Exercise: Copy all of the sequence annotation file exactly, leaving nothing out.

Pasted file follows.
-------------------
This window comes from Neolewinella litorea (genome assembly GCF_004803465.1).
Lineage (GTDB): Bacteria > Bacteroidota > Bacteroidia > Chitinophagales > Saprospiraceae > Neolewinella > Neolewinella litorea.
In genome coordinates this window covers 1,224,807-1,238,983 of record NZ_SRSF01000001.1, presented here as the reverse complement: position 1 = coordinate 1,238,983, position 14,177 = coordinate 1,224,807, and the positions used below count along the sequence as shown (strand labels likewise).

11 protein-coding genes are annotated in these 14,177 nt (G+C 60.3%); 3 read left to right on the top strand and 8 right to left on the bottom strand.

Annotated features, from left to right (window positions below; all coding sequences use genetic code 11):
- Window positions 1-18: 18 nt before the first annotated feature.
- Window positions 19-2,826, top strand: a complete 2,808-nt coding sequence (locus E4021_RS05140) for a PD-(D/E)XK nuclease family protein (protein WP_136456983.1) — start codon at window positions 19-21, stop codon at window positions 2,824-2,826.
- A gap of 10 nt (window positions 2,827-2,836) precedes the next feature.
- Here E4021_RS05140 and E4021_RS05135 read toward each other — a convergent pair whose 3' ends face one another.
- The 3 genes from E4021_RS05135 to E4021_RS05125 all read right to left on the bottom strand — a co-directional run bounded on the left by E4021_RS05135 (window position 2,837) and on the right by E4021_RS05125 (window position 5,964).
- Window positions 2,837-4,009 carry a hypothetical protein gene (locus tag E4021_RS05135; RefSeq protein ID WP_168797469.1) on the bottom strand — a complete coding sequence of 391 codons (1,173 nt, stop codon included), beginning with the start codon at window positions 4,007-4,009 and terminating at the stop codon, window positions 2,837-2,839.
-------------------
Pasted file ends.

This window comes from Neolewinella litorea (genome assembly GCF_004803465.1).
Lineage (GTDB): Bacteria > Bacteroidota > Bacteroidia > Chitinophagales > Saprospiraceae > Neolewinella > Neolewinella litorea.
In genome coordinates this window covers 1,224,807-1,238,983 of record NZ_SRSF01000001.1, presented here as the reverse complement: position 1 = coordinate 1,238,983, position 14,177 = coordinate 1,224,807, and the positions used below count along the sequence as shown (strand labels likewise).

11 protein-coding genes are annotated in these 14,177 nt (G+C 60.3%); 3 read left to right on the top strand and 8 right to left on the bottom strand.

Annotated features, from left to right (window positions below; all coding sequences use genetic code 11):
- Window positions 1-18: 18 nt before the first annotated feature.
- Window positions 19-2,826, top strand: a complete 2,808-nt coding sequence (locus E4021_RS05140) for a PD-(D/E)XK nuclease family protein (protein WP_136456983.1) — start codon at window positions 19-21, stop codon at window positions 2,824-2,826.
- A gap of 10 nt (window positions 2,827-2,836) precedes the next feature.
- Here E4021_RS05140 and E4021_RS05135 read toward each other — a convergent pair whose 3' ends face one another.
- The 3 genes from E4021_RS05135 to E4021_RS05125 all read right to left on the bottom strand — a co-directional run bounded on the left by E4021_RS05135 (window position 2,837) and on the right by E4021_RS05125 (window position 5,964).
- Window positions 2,837-4,009 carry a hypothetical protein gene (locus tag E4021_RS05135; RefSeq protein ID WP_168797469.1) on the bottom strand — a complete coding sequence of 391 codons (1,173 nt, stop codon included), beginning with the start codon at window positions 4,007-4,009 and terminating at the stop codon, window positions 2,837-2,839.